Greek Prime Minister Antonis Samaras announced plans for an early general election next month after parliament rejected his candidate for president on Monday, throwing the country’s international bailout into doubt.
After three rounds of voting, the only candidate in the race, former European Commissioner Stavros Dimas, fell short of the 180 votes needed to become president, triggering a procedure leading to the dissolution of parliament.
Samaras immediately announced that he would meet outgoing President Karolos Papoulias on Tuesday to propose holding parliamentary elections on Jan. 25 and called on Greek voters to ensure stability was preserved.
Opinion polls point to a victory by the radical leftist Syriza party, which wants to wipe out a big part of Greece’s debt, and cancel the terms of a bailout from the European Union and International Monetary Fund that Greece still needs to pay its bills.
“With the will of our people, in a few days bailouts tied to austerity will be a thing of the past,” Syriza leader Alexis Tsipras said after the vote. “The future has already begun.”
The result leaves financial markets and Greece’s European Union partners facing weeks of uncertainty that could undermine fragile signs of economic recovery and derail its public finances.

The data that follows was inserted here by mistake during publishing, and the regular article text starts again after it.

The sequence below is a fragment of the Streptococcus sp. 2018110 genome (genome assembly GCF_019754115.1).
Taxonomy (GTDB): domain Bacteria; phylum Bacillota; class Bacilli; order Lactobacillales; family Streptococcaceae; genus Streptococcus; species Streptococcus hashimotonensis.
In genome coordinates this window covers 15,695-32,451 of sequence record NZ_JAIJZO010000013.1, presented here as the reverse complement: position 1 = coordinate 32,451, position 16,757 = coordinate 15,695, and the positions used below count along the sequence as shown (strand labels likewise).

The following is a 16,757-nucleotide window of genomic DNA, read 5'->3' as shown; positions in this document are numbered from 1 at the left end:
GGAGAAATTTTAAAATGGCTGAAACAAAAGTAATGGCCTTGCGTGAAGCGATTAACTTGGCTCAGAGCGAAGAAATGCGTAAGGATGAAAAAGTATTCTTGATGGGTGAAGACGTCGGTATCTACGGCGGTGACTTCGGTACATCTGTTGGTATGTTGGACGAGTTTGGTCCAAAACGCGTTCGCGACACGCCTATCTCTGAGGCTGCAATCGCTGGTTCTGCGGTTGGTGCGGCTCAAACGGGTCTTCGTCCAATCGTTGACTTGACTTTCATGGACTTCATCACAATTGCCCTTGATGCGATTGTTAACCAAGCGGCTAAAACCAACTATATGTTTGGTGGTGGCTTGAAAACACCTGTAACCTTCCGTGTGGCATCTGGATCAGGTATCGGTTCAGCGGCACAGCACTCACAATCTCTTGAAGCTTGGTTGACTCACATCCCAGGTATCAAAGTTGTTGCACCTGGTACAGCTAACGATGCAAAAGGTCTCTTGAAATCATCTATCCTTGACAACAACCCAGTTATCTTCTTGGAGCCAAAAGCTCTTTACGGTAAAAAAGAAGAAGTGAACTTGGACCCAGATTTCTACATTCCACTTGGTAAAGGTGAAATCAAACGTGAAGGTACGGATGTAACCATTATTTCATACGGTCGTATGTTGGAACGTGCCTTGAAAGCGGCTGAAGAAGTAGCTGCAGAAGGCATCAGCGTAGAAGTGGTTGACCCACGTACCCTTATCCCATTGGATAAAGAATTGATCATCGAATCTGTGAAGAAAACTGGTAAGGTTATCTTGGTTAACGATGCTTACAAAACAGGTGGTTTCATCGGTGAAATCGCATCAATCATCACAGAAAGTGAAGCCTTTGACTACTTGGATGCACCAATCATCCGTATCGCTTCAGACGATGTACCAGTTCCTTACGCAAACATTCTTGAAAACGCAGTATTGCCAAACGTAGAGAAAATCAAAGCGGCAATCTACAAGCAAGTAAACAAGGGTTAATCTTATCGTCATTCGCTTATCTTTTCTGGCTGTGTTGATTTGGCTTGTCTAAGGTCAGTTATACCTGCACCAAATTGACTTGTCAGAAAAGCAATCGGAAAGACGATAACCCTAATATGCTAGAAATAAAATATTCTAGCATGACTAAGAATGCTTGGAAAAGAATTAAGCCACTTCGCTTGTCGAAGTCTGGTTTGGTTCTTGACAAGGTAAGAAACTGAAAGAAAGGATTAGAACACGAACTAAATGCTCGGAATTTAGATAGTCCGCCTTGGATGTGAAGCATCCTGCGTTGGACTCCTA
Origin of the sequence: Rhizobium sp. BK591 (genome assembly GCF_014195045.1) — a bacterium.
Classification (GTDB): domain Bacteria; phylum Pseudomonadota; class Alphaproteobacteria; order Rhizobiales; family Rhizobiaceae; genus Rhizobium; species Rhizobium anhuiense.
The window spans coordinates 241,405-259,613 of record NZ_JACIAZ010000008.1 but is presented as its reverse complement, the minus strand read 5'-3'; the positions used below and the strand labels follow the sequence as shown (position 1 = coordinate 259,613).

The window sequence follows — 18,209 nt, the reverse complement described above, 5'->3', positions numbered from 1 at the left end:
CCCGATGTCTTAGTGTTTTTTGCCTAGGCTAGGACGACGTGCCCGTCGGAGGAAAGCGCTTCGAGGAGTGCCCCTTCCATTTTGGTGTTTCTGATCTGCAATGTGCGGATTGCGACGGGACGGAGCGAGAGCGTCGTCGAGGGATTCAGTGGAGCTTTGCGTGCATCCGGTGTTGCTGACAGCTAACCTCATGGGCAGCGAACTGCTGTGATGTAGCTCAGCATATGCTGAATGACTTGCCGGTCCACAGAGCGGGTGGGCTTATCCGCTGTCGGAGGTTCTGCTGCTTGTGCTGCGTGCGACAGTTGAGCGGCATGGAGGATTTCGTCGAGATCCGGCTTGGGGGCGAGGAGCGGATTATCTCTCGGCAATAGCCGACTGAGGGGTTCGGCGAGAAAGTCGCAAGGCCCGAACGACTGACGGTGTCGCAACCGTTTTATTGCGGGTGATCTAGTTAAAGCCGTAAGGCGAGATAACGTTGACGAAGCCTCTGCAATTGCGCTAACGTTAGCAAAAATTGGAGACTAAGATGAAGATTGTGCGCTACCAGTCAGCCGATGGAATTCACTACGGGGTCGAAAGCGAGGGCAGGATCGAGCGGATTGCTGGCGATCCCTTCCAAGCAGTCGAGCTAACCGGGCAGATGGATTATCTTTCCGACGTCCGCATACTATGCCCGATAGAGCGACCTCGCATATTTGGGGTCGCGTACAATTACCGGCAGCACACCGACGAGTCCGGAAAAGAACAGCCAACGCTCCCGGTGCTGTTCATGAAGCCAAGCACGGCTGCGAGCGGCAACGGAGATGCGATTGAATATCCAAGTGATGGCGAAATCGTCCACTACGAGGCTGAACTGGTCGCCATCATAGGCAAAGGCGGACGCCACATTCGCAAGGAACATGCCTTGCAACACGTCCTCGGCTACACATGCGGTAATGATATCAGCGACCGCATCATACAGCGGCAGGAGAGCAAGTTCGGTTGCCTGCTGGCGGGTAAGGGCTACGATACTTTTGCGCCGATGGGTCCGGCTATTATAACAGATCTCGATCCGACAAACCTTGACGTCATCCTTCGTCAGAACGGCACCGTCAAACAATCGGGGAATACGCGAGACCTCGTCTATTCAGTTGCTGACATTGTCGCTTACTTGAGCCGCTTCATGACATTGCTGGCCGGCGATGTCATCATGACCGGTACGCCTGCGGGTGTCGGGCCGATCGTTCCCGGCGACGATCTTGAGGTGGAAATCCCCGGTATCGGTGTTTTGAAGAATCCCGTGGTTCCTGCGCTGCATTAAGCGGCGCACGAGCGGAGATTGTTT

Syriza has held a steady lead in opinion polls for months, although its advantage over Samaras’ conservative New Democracy party has narrowed in recent weeks. Weakness among potential coalition partners of both could mean that whichever party wins in January will struggle to form a government and may not survive long.
On the brink of a new crisis?
Underlining the potential volatility facing markets, the main Athens stock market index fell 7% while Greek bond yields jumped above 9%. The main banking stocks index was down more than 11 percent.
“The outcome of the final vote extends the political uncertainty for at least one month,” said Theodore Krintas, head of wealth management at Attica Bank in Athens. “One cannot know if the result of early elections will be a viable government.”
“No significant economic decisions can be made before there is a new government and this is already reflected in the markets today,” he said.
Samaras, who had been pushing for an early end to the deeply unpopular bailout program, brought forward the presidential vote earlier this month, gambling that victory would ease the growing political pressure on his ruling coalition.
A negotiating team from the “troika” of creditors from the European Commission, IMF and European Central Bank, had been due to resume talks in Athens next month to wind up the 240 billion euro ($290 billion) bailout and agree an interim, post-bailout program.
In a bid to reassure international partners, Tsipras has sounded a more moderate tone recently, promising to keep Greece in the euro and negotiate an end to the bailout agreement rather than scrap it unilaterally.
But he has stuck to his promise to reverse many of the tough austerity measures imposed during the crisis, reversing cuts to the minimum wage, freezing state layoffs and halting the sale of state assets.